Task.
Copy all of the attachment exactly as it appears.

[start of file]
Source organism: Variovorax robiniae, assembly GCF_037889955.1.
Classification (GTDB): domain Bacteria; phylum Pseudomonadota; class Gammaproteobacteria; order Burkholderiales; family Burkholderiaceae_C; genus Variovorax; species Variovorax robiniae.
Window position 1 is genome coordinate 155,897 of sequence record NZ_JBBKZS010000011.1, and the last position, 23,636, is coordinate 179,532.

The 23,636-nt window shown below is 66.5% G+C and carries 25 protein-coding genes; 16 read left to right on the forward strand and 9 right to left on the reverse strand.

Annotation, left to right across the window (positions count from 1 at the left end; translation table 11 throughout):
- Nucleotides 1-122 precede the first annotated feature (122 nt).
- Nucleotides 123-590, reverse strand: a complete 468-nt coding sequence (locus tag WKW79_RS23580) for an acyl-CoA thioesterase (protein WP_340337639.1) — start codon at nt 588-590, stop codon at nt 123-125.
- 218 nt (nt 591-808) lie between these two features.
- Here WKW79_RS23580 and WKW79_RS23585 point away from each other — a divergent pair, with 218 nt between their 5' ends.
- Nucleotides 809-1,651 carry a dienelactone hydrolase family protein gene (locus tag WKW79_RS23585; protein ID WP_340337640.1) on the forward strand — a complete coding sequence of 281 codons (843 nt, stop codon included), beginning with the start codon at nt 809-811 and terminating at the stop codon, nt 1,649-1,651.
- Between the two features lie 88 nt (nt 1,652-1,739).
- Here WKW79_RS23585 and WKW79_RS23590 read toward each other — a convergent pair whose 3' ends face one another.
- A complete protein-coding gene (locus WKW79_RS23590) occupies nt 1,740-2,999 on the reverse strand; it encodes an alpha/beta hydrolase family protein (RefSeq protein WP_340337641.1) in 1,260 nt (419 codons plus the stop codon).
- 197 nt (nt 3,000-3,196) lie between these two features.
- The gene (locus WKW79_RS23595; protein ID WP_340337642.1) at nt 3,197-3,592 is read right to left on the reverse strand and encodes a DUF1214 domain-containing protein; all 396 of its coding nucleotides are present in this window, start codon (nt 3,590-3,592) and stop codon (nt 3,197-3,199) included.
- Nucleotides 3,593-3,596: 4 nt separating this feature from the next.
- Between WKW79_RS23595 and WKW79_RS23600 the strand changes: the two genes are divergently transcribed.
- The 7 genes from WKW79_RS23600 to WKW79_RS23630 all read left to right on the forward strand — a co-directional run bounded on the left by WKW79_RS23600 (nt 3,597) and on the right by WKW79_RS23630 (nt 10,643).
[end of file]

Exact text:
Source organism: Variovorax robiniae, assembly GCF_037889955.1.
Classification (GTDB): domain Bacteria; phylum Pseudomonadota; class Gammaproteobacteria; order Burkholderiales; family Burkholderiaceae_C; genus Variovorax; species Variovorax robiniae.
Window position 1 is genome coordinate 155,897 of sequence record NZ_JBBKZS010000011.1, and the last position, 23,636, is coordinate 179,532.

The 23,636-nt window shown below is 66.5% G+C and carries 25 protein-coding genes; 16 read left to right on the forward strand and 9 right to left on the reverse strand.

Annotation, left to right across the window (positions count from 1 at the left end; translation table 11 throughout):
- Nucleotides 1-122 precede the first annotated feature (122 nt).
- Nucleotides 123-590, reverse strand: a complete 468-nt coding sequence (locus tag WKW79_RS23580) for an acyl-CoA thioesterase (protein WP_340337639.1) — start codon at nt 588-590, stop codon at nt 123-125.
- 218 nt (nt 591-808) lie between these two features.
- Here WKW79_RS23580 and WKW79_RS23585 point away from each other — a divergent pair, with 218 nt between their 5' ends.
- Nucleotides 809-1,651 carry a dienelactone hydrolase family protein gene (locus tag WKW79_RS23585; protein ID WP_340337640.1) on the forward strand — a complete coding sequence of 281 codons (843 nt, stop codon included), beginning with the start codon at nt 809-811 and terminating at the stop codon, nt 1,649-1,651.
- Between the two features lie 88 nt (nt 1,652-1,739).
- Here WKW79_RS23585 and WKW79_RS23590 read toward each other — a convergent pair whose 3' ends face one another.
- A complete protein-coding gene (locus WKW79_RS23590) occupies nt 1,740-2,999 on the reverse strand; it encodes an alpha/beta hydrolase family protein (RefSeq protein WP_340337641.1) in 1,260 nt (419 codons plus the stop codon).
- 197 nt (nt 3,000-3,196) lie between these two features.
- The gene (locus WKW79_RS23595; protein ID WP_340337642.1) at nt 3,197-3,592 is read right to left on the reverse strand and encodes a DUF1214 domain-containing protein; all 396 of its coding nucleotides are present in this window, start codon (nt 3,590-3,592) and stop codon (nt 3,197-3,199) included.
- Nucleotides 3,593-3,596: 4 nt separating this feature from the next.
- Between WKW79_RS23595 and WKW79_RS23600 the strand changes: the two genes are divergently transcribed.
- The 7 genes from WKW79_RS23600 to WKW79_RS23630 all read left to right on the forward strand — a co-directional run bounded on the left by WKW79_RS23600 (nt 3,597) and on the right by WKW79_RS23630 (nt 10,643).